Secondhand Shops Düsseldorf
Playing Shopping and Markets

5 of the Best Secondhand Shops in Düsseldorf

November 22, 2018

As a student, my mother used to always say to me “You have a champagne taste with a Pepsi pocketbook,” and in many ways, she was right, especially when it came to clothes. That was until I discovered the joys of secondhand shopping, back then it was also seen as cool or hip to buy vintage.  I could sniff out a bargain faster than a pig foraging for truffles, and what a high it gave me. Nowadays, my focus on buying secondhand is more about our planet, and the little gestures I can do to be more sustainable. The fashion industry is the second most polluting industry on earth, and the primary culprit is fast fashion—well, that and the culture of throwaway clothing that it has inspired.

So, if you are interested in doing your bit for our planet and also saving a few euros along the way, then it’s your time to discover Dusseldorf’s secondhand shopping. Here are my favourite 5 picks.




Let’s start at Broke, located in Pempelfort next to the Loffel Bar (5 Tussmann Strasse).

It is a very small shop, packed to the ceiling with clothes (definitely not a place for the stroller). Some of the clothes are not secondhand but are prototypes, and clothes with minor flaws that instead of finding their way to an outlet, have arrived at Broke. There is really cool street fashion with labels such as Nike, Carhartt, Adidas, and Bench for men and women. You will find some amazing deals for a fraction of the price. I bought an Armani bag for 25 euros. They have weird shop times; closed on Mondays, open Tuesdays to Fridays from 2.30 to 6:30 and Saturdays 12 to 4. 


Cash & Raus

Not far from Broke, you will find Cash & Raus on the corner of  Stockkampstrasse and Derendorfer Strasse. It is a huge shop with large window displays, can’t miss the mannequins. I really like this charity shop because it is run by a program to help unemployed people get work experience, either in the shop or in the collecting and sorting section. Donated clothes for men, women, and children are all put on racks according to gender and colour. At first, it really looks daunting, but you have to rummage through the racks before you can find a good bargain, like I did when I found a 100% cashmere black turtleneck sweater for my husband, in pristine condition for 4 euros.  Other usual suspects are gear from Esprit, H&M, Benetton and even Tommy Hilfiger. Every week, the stock is changed. Check out their website for their other three locations.  You can also donate clothes, shoes, jewellery, drapes and sheets.



Schatztruhe is a charity shop for Vision Teilen, a French organisation fighting against poverty, so they are dependent on donations. It is located on Schirmerstrasse 27. They also have odd hours, open only from 3 to 7 through the week so your best day is on Saturday when it is open from 11 to 3. The volunteers are lovely there, but not so mindful of the value of designer clothes, so you can imagine my joy when I came across a Dolce and Gabanna white shirt for 4 euros. Clothes are organized according to styles, with only a few pairs of shoes, but a wide assortment of leather belts. Unique pieces of vintage jewellery are displayed in the window. They accept your donations and are always looking for volunteers to run the shop.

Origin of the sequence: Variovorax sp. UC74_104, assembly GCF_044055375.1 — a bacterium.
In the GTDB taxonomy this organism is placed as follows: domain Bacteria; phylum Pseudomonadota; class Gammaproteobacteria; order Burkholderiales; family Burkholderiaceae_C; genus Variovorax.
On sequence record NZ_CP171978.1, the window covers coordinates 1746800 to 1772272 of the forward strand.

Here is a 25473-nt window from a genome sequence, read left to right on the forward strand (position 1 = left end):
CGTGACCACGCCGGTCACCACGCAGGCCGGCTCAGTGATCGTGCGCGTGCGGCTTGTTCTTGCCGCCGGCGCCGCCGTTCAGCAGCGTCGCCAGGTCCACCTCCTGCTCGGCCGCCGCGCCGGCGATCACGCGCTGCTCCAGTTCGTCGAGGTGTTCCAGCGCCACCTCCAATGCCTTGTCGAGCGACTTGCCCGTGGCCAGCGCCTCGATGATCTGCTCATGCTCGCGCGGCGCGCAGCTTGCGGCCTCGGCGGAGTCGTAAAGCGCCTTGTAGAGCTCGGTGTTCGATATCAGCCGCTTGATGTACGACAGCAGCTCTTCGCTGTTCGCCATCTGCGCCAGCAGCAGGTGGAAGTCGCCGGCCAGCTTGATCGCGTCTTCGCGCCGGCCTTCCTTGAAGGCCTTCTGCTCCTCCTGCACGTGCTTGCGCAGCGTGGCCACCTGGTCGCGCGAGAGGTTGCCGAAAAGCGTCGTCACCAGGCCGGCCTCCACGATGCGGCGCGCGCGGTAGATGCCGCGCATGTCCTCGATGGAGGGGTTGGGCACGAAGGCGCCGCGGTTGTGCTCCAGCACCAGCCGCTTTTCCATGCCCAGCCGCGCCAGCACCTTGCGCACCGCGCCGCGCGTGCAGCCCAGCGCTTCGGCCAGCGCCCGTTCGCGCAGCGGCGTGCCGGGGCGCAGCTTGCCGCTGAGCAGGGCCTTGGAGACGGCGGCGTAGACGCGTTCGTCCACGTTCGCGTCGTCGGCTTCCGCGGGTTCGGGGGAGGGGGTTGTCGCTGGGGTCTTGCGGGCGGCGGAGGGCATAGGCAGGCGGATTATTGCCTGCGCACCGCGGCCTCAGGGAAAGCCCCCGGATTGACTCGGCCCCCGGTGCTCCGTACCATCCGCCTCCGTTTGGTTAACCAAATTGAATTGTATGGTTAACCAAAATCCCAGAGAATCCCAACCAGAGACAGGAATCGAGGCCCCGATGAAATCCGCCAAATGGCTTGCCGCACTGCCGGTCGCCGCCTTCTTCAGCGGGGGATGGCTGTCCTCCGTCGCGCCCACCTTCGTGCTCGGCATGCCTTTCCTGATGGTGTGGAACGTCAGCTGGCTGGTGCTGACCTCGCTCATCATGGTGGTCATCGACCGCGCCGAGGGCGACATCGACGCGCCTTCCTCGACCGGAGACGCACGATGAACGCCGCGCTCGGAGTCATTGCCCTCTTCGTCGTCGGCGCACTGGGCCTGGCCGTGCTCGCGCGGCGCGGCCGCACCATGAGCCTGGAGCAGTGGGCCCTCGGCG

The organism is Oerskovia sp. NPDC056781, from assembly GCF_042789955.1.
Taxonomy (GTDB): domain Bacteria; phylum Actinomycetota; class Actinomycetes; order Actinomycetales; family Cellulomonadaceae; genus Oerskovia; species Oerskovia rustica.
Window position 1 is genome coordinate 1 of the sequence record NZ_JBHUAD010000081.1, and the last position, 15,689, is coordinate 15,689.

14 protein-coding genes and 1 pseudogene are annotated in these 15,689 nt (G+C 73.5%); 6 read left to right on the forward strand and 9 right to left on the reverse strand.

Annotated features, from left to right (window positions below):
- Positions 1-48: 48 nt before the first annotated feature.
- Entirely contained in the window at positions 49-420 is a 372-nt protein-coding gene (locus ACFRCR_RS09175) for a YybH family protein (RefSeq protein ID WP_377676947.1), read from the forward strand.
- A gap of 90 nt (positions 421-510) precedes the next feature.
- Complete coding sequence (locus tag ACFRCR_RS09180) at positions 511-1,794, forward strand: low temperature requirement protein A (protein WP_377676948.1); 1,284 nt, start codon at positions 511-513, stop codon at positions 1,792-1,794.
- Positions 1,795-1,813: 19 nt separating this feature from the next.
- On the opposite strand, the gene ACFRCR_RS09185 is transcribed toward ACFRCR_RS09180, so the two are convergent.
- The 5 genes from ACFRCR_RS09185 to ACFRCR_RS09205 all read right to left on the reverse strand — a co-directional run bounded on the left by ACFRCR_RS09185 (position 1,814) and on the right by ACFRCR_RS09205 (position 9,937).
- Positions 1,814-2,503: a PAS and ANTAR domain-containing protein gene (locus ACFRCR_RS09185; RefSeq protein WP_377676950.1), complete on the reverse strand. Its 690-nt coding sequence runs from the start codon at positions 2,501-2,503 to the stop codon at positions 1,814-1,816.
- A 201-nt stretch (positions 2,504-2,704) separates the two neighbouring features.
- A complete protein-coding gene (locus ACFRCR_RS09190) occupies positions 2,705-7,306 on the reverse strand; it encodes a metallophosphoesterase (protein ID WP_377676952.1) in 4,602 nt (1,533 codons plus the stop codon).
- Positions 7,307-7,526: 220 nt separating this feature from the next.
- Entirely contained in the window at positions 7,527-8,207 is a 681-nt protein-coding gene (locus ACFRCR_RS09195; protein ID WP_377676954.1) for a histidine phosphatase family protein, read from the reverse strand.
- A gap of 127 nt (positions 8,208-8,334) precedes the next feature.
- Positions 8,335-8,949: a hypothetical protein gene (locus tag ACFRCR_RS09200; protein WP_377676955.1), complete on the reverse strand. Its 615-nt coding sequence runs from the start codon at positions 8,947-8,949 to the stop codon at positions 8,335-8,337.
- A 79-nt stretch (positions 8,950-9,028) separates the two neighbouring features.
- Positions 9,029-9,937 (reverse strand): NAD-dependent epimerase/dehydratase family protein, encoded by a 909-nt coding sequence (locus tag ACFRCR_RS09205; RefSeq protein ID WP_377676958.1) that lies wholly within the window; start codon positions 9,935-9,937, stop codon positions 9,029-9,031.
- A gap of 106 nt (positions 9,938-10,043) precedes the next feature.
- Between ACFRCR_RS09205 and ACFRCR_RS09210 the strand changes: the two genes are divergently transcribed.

Frau Klein

Moving over to Flingern, you will find Frau Klein, on the busy Lichtstrasse 49. I guarantee that you will not leave without buying something. Frau Klein (Christine) has her stock divided according to styles and knows her designer wear, which is on a rack separate from the regular clothes. I have seen various labels from Armani, Jil Sander, Versace, and Chloe. My greatest finds at Frau Klein’s have included a pair of black patent leather Fendi shoes for 40 Euros and a fantastic long black coat which everyone asks me about for 30 euros. She accepts consignment, but unfortunately, since her prices are quite low she will give you very little money for your clothes. Since Frau Klein also works as a stylist, I think she has access to clothes used in shoots, prototypes or slightly flawed garments because some of the gear has no labels and is too new to be secondhand.  Mondays, open at 3 pm, the rest of the days 10 am with a 2- hour break from 1 to 3, closes at 6:30 pm. Saturday from 10 am to 2 pm.



Less than a five-minute walk from Frau Klein will take you to LieblingsStücke, on the corner of Lindenstrasse and Bruchstrasse 1, you can’t miss it with the great window displays so artfully put together. Susanne Weipert, the owner, a former OR nurse with fashionista blood opened her successful secondhand shop 10 years ago, and I have been going there ever since. The shop is never empty with a loyal customer base either giving up their clothes for consignment or finding the latest bargains. Part of its success is due to the stock which is always up-to-date and in excellent condition. You won’t find a lot of designer clothes but a good middle of the range labels such as Replay, Cos, Levis, Closed, and Esprit, at affordable prices. Vintage clothes move very quickly, so if you see a great piece snatch it up as it will be gone the next day. If you have an obsession with quirky shoes and bags, this is the place for you. It is almost impossible to resist the temptation of buying something at Liebingstück because Susanne has such a wide range of styles suiting every type of woman. Over the years, I have bought many great pieces from this store, but my best find is my gold shoes which I wore for my wedding. I danced into the wee hours without one blister. Highly recommended! 

Do you have more questions about living #LifeInDüsseldorf? Feel free to send us an email with your question at If you have tips you’d like to share with others, we’re also accepting guest posts which include the author’s name, bio and photo. 

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